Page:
It’s almost 2015, which means the Croatoan virus did not take over the country, and that, my friend, is something to dance about.
This year, I was inspired not only by music, but by the spirit of the artists creating it.
Here are the 10 albums (plus a bonus) I listened to obsessively in 2014 and will continue to bump in 2015. This list includes feminists, a transexual, a gay icon and other progressive and socially conscious artists. If you haven’t heard of the band or the album, click the links, check out the videos and give ’em a listen. If you’re against revolution via music, move on now, because it’s about to be 2015 and the times, my friend, they are a-changing.
A special thanks to my honey!! for helping me compile this list, across the span of three days, picking up conversations as if no time had passed at all.
The Collectiva Diva
1) Beyonce Platinum Edition by Beyonce
I love me some Queen Bey and the self titled album Beyonce, released as a visual album December 2013 and reissued as a platinum edition November 2014, is her best yet. With musical appearances by Drake, Nicki Minaj, Jay-Z, Chimamanda Ngozi Adichie, Frank Ocean and more, this eclectic powerhouse continues to surprise at every turn and has birthed more than a few feminists this year.
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I am a bit of a music snob.
Meaning, I regularly turn my nose up at popular music, preferring instead to listen to the tunes that inspire rather than the blather played on the radio or on the charts. The thing is, in 2013, those lines were blurred, and not in a rape-y, Robin Thicke sort of way.
I not only gorged on my usual obscure, artsy music, but I happened to fall in love with some of the hottest albums released on 2013. Here are the 10 albums I listened to obsessively in 2013 and will continue to bump in 2014. If you haven’t heard of the band or the album, click the links, check out the videos and give ’em a listen.
I hope you will find something on this eclectic list that catches your fancy.
The Collectiva Diva
1) Born to Die the Paradise Edition by Lana Del Rey
Released in November 2012, The Paradise Edition of Born to Die is a double album with 8 extra songs in addition to the original Born to Die discography. Lana’s voice is ethereal and her lyrics are hardcore. She is a perfect mixture of a Lolita seductress and a ride or die chick. The singer reminds me of that bad ass party girl I know from the streets of Hollywood; as comfortable piss drunk at a house party in burbs of West Covina as she is lounging by the roof top pool at The Standard. Interested in watching a 27 minute short film set to the tune of Paradise? Check out Tropico, starring Lana Del Rey as Eve, a stripper and other archetypal roles she’s bloody good at playing.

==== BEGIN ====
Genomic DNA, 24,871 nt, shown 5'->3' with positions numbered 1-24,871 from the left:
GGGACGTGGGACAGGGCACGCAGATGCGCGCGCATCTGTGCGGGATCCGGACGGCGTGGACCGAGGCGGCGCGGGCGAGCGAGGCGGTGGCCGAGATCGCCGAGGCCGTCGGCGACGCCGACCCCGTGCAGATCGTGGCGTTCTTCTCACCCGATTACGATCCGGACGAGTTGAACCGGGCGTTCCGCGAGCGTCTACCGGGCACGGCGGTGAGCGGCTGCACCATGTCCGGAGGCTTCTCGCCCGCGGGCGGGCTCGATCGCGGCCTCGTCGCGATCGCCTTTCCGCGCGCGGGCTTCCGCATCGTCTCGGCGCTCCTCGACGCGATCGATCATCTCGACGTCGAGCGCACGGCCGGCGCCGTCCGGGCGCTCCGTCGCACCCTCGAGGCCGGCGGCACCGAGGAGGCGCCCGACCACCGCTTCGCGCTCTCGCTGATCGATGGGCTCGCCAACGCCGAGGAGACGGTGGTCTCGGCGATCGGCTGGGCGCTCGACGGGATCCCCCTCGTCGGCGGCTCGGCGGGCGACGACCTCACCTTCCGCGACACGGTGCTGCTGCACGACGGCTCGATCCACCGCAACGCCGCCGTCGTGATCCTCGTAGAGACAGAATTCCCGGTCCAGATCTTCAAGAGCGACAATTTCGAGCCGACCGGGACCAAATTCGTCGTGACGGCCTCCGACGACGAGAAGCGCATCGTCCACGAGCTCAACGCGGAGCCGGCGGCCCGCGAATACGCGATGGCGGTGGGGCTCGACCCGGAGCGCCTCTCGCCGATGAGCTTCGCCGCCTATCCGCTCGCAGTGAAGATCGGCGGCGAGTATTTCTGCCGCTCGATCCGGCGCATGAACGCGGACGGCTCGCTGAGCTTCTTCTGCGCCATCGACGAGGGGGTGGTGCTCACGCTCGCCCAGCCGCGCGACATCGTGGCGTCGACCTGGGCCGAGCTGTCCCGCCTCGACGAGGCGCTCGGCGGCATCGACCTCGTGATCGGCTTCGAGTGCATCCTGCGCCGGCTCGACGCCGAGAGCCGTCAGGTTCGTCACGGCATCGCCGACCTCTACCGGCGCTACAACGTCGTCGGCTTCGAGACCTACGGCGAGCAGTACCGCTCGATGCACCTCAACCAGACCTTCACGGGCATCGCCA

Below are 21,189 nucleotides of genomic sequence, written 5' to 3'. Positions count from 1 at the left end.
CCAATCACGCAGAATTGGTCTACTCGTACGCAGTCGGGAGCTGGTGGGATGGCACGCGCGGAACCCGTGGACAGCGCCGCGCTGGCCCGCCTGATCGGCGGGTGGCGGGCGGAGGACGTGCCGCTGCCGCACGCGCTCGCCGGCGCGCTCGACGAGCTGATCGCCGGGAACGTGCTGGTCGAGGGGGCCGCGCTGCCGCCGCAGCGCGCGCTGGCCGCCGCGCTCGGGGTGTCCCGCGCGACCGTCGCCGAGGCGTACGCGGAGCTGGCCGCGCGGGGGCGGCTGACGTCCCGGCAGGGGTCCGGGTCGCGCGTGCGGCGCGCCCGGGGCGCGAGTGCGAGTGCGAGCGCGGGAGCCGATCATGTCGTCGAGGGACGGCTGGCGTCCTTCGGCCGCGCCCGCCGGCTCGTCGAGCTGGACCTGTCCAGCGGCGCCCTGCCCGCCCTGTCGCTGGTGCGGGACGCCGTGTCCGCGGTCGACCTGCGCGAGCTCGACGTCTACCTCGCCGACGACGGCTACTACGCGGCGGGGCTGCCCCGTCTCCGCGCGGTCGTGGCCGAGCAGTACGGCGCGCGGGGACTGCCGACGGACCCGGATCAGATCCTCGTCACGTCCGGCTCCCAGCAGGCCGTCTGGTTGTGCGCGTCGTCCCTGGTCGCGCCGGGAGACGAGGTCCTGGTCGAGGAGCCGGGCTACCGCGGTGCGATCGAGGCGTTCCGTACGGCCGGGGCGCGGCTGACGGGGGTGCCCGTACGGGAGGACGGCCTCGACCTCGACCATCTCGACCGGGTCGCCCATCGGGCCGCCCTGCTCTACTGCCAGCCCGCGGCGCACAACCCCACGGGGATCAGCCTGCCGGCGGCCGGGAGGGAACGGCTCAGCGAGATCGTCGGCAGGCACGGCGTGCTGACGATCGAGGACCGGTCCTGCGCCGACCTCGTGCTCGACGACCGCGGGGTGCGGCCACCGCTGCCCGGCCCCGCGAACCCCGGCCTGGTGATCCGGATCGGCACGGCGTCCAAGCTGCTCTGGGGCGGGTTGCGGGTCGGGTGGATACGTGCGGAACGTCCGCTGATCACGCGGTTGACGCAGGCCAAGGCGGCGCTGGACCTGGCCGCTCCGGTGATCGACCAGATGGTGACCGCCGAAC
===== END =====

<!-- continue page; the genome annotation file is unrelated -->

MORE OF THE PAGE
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Sometimes a love story comes along that is perfect.
Sometimes a film meant for children makes you cry.
Pixar’s Up is both.
A four-minute montage in a ninety-six minute film may be considered to be a little long. Yet the four-minute montage at the beginning of Pixar’s Up neither feels too long nor feels out of place for such a short film. Montages have long been used to condense stories–to say a lot in a short amount of time. Jennifer Van Sijll in Cinematic Storytelling describes montage as being “created through an assembly of quick cuts, disconnected in time or place, that combine to form a larger idea. A montage is frequently used to convey passage of time, coming of age, or emotional transition.” The montage in Up begins about seven minutes into the film immediately following the wedding of Carl and Ellie, two childhood sweethearts. The montage cuts between short clips of their life together, compressing a span of fifty or sixty years into four minutes.